The translation following this essay dates from December 1983. It appeared in the pages of Manga Burikko — the same magazine in which Nakamori Akio first introduced the term “otaku” to the world. For this third and final installment of the magazine’s notorious “Otaku Research” series, Nakamori is replaced by a psuedonymous writer “Ejisonta,” who maintains his predecessor’s tone of gleeful disdain for the magazine’s core readership.
Manga Burikko was (and is) a soft-core porn manga magazine dedicated to “lolicon” — a sub-genre of anime and manga featuring illustrations of what appear to be pre-pubescent girls in compromising situations. While this may sound royally gross to detractors, of which there are a great many (including, not incidentally, me), it’s important to note that lolicon doesn’t involve actual children. Rather, it’s a fetishization of girlish naivete and innocence, as played out in fictional stories featuring little girls. Photography of or contact with real children is not an accepted part of the “scene.” (In fact, Burikko readers actually demanded that editors remove photographs of teenaged gravure idols from the pages of the magazine. Like Japan turning its back on gunpowder in the 17th century, this has to be the only case in human history of teenage boys clamoring for less skin in a skin mag.)
Lolicon remains a controversial subject even today; it is one of the targets of Tokyo Mayor Ishihara Shintaro’s much-debated Bill 156, which aims to keep portrayals of “non-existent youth” engaged in “harmful fictional sex” out of mainstream magazines and non-adult bookstores. One of the fascinating things about Ejisona’s essay is how clearly it illustrates that this tension among creators, consumers, and detractors is nothing new.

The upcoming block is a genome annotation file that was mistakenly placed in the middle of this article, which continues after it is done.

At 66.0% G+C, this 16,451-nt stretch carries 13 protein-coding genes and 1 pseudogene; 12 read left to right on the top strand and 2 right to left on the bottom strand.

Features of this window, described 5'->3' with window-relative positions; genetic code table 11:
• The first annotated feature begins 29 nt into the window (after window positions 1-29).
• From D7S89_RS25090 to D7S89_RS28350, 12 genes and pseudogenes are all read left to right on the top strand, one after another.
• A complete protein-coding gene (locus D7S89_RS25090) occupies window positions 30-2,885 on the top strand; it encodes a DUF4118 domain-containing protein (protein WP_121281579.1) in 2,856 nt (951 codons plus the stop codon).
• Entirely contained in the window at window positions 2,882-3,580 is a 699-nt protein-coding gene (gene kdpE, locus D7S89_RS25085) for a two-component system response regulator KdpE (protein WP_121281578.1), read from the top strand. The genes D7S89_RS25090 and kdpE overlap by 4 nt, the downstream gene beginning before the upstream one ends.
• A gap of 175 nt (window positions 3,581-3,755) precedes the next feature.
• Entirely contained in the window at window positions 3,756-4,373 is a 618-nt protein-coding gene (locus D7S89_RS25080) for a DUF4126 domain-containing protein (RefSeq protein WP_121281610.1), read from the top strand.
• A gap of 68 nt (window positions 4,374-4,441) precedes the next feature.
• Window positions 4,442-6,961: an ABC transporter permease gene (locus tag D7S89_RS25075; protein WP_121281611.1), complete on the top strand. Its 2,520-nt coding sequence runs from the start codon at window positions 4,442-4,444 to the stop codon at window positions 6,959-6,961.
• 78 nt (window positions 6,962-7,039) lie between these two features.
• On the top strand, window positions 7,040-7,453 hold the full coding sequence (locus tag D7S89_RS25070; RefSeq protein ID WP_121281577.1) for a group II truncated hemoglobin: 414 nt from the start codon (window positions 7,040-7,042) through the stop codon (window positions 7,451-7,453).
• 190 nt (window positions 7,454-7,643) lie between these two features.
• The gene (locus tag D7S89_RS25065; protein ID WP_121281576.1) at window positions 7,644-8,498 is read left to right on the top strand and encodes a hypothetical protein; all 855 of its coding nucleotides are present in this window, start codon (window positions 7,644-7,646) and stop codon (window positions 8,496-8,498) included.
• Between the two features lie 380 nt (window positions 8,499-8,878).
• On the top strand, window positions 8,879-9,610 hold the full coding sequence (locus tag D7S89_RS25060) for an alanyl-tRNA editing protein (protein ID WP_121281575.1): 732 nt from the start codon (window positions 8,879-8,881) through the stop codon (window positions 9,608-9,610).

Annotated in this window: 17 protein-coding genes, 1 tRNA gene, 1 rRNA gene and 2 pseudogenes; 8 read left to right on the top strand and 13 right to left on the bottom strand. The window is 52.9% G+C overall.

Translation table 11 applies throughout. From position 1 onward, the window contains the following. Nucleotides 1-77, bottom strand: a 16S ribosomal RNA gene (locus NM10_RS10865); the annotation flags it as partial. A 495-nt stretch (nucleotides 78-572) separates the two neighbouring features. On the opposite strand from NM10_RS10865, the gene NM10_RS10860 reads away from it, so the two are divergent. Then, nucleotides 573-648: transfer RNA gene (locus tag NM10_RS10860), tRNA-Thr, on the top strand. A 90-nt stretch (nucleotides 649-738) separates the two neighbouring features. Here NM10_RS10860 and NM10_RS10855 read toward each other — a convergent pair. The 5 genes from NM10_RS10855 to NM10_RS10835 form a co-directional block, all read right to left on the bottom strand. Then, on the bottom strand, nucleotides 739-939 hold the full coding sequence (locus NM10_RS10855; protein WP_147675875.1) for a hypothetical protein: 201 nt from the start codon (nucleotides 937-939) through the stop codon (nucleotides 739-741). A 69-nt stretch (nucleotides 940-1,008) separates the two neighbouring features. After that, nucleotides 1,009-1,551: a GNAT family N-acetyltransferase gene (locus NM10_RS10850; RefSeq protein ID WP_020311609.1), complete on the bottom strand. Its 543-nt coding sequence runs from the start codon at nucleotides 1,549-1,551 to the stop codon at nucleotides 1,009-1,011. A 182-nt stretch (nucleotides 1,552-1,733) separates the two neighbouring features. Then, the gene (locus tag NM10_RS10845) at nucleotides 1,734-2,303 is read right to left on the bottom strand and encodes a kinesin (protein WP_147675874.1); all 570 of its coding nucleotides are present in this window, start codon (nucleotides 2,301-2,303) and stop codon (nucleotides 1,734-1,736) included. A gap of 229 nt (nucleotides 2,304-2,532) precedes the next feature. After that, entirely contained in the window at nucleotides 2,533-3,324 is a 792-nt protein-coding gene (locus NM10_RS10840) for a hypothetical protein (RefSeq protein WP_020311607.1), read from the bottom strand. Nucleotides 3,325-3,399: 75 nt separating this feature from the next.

The most surprising part of the Otaku Research series may be that that Ejisonta and Nakamori’s broadsides ran in the pages of a magazine dedicated to the very same topic they were lambasting. But appearances can be deceiving. Nakamori and Ejisonta seem to revel in the “bad taste” of the genre; they never once question the value or morality of lolicon itself. The line they draw in the sand is between people such as themselves, who indulge while realizing just how fundamentally misanthropic lolicon is, and those who through naivete or a lack of social graces consume it exclusively, unquestioningly, and obsessively to the further detriment of the social lives that led them to lolicon in the first place.
As you might expect, this provocative stance didn’t exactly endear them to the Burikko readership. Outrage from readers culminated in the editor forbidding Nakamori from using “otaku” in the pages of the magazine, essentially killing the column six months after it had began. (Nakamori’s parting salvo is the stuff of legend; stay tuned for a translation soon.)